My First Shark Education Presentation
It’s silly to think one of the most nerve-racking moments of my life was not getting in the water with Great White Sharks or learning how to hand feed reef sharks, but walking into the room where I would give my first real presentation on sharks to local elementary school kids. I was extremely nervous, struck with huge butterflies in my stomach, the room all of a sudden seemed very hot, and my mouth was like the Sahara Desert. To make things worse, I got lost on the way to the school, so I was a tad late and I thought the teachers and kids would hate me for it. However, that could not have been farther from the truth, the teachers and students were still so excited to learn and talk about sharks and all of a sudden that anxiety I was originally feeling melted away.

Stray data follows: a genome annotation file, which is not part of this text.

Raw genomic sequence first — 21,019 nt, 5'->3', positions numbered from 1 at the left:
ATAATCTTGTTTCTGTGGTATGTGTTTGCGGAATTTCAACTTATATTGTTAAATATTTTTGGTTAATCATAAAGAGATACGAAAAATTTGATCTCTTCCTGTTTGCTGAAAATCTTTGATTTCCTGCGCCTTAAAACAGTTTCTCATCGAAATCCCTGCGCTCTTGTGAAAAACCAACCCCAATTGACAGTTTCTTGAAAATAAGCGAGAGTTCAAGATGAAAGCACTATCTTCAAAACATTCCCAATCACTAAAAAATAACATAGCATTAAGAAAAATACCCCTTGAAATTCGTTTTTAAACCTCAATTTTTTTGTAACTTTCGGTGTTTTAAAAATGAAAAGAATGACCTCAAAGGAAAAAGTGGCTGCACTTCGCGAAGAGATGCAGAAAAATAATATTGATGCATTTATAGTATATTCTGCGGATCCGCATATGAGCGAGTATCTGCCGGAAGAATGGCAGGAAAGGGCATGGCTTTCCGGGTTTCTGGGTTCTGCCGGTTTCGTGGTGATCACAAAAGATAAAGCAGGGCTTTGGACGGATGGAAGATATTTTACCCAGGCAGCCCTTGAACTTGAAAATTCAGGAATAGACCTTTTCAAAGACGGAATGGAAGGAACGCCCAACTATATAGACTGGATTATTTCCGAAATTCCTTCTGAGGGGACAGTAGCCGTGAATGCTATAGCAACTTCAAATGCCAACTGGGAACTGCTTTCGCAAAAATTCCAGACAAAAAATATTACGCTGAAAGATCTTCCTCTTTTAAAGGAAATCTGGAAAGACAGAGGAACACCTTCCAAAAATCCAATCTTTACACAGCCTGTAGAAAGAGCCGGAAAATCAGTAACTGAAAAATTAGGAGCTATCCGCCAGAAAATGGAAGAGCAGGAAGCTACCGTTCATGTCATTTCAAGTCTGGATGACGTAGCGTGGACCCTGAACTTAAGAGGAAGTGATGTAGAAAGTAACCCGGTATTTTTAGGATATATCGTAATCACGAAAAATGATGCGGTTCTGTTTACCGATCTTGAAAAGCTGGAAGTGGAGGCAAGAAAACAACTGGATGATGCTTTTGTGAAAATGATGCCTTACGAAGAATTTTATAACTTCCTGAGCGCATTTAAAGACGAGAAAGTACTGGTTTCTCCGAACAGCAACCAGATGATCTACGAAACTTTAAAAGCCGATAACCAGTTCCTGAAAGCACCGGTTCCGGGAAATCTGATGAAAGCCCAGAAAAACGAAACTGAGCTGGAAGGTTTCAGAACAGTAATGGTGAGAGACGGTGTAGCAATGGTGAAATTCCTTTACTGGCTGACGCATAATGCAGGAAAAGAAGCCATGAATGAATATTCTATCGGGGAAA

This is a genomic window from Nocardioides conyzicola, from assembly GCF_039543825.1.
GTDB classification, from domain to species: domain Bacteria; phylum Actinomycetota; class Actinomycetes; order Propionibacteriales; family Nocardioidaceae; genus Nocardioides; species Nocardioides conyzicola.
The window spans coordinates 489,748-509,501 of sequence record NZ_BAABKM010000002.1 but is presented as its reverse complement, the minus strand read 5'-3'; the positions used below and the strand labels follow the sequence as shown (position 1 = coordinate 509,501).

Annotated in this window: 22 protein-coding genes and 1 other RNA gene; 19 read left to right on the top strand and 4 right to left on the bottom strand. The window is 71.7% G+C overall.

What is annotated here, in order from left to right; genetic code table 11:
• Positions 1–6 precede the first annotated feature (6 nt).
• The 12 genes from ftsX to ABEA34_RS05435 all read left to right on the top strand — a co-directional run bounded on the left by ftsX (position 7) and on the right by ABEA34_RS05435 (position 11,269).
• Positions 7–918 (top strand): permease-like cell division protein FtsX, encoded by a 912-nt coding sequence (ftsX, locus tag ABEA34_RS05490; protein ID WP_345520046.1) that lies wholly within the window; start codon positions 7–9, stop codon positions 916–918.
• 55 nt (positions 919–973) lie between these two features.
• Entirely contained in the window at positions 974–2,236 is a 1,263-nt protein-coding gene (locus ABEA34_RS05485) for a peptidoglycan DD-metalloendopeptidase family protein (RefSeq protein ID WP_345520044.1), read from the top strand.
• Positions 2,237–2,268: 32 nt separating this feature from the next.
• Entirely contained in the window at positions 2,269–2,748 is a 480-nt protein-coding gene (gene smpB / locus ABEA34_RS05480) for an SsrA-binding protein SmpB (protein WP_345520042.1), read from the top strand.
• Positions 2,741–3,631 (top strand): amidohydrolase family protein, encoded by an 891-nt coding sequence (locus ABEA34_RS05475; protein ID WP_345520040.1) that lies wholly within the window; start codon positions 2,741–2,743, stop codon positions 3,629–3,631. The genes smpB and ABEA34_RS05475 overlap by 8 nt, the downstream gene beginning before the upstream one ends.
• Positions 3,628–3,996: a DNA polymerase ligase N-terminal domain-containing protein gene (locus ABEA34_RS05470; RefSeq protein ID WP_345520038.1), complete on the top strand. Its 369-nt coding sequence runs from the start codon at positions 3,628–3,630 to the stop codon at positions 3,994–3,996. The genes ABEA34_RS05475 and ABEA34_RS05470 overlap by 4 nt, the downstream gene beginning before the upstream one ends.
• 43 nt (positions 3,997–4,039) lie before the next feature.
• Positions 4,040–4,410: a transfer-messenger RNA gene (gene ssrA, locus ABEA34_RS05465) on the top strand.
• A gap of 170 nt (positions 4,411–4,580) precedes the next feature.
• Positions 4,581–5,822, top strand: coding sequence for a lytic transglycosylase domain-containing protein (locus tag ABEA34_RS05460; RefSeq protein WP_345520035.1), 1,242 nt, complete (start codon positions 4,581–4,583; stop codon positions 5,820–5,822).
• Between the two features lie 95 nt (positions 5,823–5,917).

Once I got talking, the presentation was easy, and the kids seemed really interested in anything and everything to do with sharks. It was really fun to see them in awe of sharks and their awesome abilities, but my favorite part was answering the enormous amount of questions they had. It was truly astounding to see how many kids had questions, ranging from is Megaladon still alive and hidden in the Mariana Trench too what are each of a sharks’ fins useful for. Sometimes a single child would have like five different questions and I would have to go into rapid fire answer mode so that we didn’t run out of time or miss any of the other kids. Even after about a ten-minute question and answer session, I would still have kids come up to me and ask questions as their teachers were trying to herd them out of the room. It was such fulfilling experience to bring my favorite animals to these kids and see the same excitement in them that I find in myself. What I have learned from that visit and others since then is that the kids come in with both a little fear and fascination, but when they learn more about these wonderful animals that fear is overshadowed, or even forced out by their fascination and interest. It’s an amazing and hopeful thing, showing that with the proper information people can control or even rid themselves of their fear of sharks, which means a better outlook on the future conservation and protection of these astounding creatures.